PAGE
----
As the new Aeroplan program comes into effect, one new feature getting a lot of attention is the 'Buddy Pass' provided as a bonus on some Aeroplan-branded credit cards.
What Is It?
Basically, it's a buy-one-get-one-almost-free offer for a plane ticket. If your credit card gives you a Buddy Pass, you can use it to buy yourself a flight anywhere in North America (Canada, the US, Hawaii or Mexico) and add a second passenger to the same ticket for (almost) free.
How Does It Work?
You get a Buddy Pass as a bonus for signing up for a new credit card; once you recieve the card (and, if applicable, hit the minimum spending level) the Buddy Pass will be added to your Aeroplan account.
When you're ready to book, log into www.aircanada.com/myaeroplan and select the Buddy Pass, then search for your flights. The Buddy Pass will be automatically applied.
And now, the important details:
can be used for one-way or round-trip flights
can be used only for economy airfares (Standard, Flex, Comfort or Latitude)
seat-sale fares are eligible
no blackout dates
must be used within 1 year after date of issue, but flights can depart later than that
all flights must be operated by Air Canada or its regional partners; in other words, if the plane doesn't have "Air Canada" written on the side, it's not eligible. So, no United.
the Buddy Pass pays the second passenger's airfare, but not taxes or airport fees. In the following example, everything under "Air Transportation Charges" is covered by the Buddy Pass, while the passenger pays everything under "Taxes, Fees and Charges".
For those of you who like to get *way* into the details, if you click the "surcharges" link in Air Canada's booking engine, it brings up a long list of charges that might get lumped under that umbrella. I spoke with Air Canada's team directly and they confirmed that anything lumped under the "surcharges" line item I've noted below with the purple arrow, and anything under "Air Transportation Charges", is covered by the Buddy Pass.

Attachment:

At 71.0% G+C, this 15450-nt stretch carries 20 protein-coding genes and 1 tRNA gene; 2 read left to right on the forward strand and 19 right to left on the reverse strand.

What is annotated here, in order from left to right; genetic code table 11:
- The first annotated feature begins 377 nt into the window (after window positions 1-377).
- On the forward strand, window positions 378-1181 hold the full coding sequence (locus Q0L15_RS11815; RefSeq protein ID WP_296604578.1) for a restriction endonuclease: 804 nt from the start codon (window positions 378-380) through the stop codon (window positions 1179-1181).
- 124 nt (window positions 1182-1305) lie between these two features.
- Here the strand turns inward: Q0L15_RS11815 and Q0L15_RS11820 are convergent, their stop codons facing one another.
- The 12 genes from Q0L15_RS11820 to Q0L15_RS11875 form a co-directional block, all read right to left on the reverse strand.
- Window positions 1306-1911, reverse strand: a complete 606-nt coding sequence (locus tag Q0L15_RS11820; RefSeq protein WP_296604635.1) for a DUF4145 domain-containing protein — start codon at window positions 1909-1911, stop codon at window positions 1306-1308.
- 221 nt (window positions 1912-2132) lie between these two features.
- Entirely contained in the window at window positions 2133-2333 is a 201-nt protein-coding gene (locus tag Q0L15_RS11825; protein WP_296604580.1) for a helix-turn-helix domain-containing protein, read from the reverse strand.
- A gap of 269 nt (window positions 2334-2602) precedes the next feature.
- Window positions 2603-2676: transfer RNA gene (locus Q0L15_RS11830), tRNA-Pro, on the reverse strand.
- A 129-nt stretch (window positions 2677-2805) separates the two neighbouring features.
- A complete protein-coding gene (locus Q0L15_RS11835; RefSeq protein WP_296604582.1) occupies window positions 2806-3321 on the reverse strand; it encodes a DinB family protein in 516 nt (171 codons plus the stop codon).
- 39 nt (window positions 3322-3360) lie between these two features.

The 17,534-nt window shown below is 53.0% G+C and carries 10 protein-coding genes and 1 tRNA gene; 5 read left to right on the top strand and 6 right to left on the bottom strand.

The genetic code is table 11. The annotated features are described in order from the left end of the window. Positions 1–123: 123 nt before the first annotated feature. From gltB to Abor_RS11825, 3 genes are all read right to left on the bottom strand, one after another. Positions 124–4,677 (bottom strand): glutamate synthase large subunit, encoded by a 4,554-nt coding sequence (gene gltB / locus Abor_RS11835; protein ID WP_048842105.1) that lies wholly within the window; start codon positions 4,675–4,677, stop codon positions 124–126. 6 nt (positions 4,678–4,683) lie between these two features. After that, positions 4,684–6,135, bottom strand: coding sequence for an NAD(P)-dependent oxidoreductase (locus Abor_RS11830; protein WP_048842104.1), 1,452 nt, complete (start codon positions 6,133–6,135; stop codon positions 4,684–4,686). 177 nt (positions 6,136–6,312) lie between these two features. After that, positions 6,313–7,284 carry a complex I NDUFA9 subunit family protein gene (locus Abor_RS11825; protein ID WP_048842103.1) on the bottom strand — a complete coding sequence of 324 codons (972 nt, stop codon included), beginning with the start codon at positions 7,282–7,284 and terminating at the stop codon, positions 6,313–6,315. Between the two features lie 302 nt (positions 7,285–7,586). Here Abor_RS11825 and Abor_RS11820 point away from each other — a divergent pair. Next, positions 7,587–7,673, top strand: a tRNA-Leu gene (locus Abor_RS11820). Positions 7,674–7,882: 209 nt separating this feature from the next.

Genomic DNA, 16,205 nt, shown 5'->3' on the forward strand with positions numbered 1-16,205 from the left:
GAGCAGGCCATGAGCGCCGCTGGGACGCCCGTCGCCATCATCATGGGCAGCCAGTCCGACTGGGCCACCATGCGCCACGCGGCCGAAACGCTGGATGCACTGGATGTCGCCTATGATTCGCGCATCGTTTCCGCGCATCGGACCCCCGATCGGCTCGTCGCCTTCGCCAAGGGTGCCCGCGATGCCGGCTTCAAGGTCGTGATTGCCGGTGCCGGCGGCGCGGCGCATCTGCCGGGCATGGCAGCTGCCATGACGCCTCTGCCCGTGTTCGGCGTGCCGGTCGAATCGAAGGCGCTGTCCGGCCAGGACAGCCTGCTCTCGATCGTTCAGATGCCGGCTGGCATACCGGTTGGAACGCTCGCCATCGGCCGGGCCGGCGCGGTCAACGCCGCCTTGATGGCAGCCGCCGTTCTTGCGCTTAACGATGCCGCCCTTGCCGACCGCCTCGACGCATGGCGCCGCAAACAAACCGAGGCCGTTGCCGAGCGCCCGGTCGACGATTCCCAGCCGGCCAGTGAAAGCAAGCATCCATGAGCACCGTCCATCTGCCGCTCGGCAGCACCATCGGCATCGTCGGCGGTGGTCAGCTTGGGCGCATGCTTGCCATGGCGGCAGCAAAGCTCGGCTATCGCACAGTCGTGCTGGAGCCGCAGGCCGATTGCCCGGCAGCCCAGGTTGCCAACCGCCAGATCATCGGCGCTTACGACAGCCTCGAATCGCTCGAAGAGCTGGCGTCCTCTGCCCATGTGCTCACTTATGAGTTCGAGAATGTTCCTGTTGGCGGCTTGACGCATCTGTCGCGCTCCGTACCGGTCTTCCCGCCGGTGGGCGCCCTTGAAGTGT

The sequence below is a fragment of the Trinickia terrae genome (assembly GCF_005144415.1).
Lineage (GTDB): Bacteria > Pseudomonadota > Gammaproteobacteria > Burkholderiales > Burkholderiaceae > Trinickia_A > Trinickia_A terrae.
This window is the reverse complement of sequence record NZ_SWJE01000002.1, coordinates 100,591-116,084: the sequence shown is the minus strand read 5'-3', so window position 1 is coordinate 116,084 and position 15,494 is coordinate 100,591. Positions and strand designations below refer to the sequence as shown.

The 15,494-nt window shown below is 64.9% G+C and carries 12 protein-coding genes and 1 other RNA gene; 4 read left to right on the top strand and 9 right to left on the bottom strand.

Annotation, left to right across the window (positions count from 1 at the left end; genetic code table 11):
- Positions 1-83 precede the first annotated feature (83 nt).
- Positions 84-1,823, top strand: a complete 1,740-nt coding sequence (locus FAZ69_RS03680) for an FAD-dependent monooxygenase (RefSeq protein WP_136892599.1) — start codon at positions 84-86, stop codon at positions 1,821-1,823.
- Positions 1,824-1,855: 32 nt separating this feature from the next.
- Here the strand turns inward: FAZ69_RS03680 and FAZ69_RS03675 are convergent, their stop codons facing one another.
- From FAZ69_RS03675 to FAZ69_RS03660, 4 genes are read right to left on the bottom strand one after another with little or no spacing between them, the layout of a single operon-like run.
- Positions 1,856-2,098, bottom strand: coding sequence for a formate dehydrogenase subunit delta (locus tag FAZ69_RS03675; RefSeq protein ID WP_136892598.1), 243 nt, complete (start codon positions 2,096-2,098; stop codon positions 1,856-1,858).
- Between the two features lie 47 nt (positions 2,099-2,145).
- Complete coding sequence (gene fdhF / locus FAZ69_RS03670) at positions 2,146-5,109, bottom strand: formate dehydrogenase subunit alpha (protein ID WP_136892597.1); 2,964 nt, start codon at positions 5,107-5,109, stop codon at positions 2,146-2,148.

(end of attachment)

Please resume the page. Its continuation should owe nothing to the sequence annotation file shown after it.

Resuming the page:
So... Is The Buddy Pass A Good Deal?
Short answer - the longer and more expensive your flight is, the better deal the Buddy Pass becomes, as the taxes and fees you *do* have to pay become a smaller portion of the total.
Let's do a couple quick examples, based on AirCanada.com prices on the day I wrote this:
Short-haul flight, Toronto to Montreal - Not Great, $112 value
Let's say you're taking your Buddy up to Montreal for a (post-COVID) weekend getaway. The flight's just over an hour, and an Economy Standard ticket costs $205.40 all-in, but $93.40 of that falls under the "taxes and fees" you still have to pay when using a Buddy Pass.
Winter Family Getaway, Winnipeg to Honolulu - Pretty Solid, $488 value
It's February, it's minus forty, you need to get the family out of Winterpeg before the kids literally start climbing the walls. A round-trip ticket to Honolulu is going to run you $589.22 in Economy Standard, of which $487.98 would be covered by the Buddy Pass.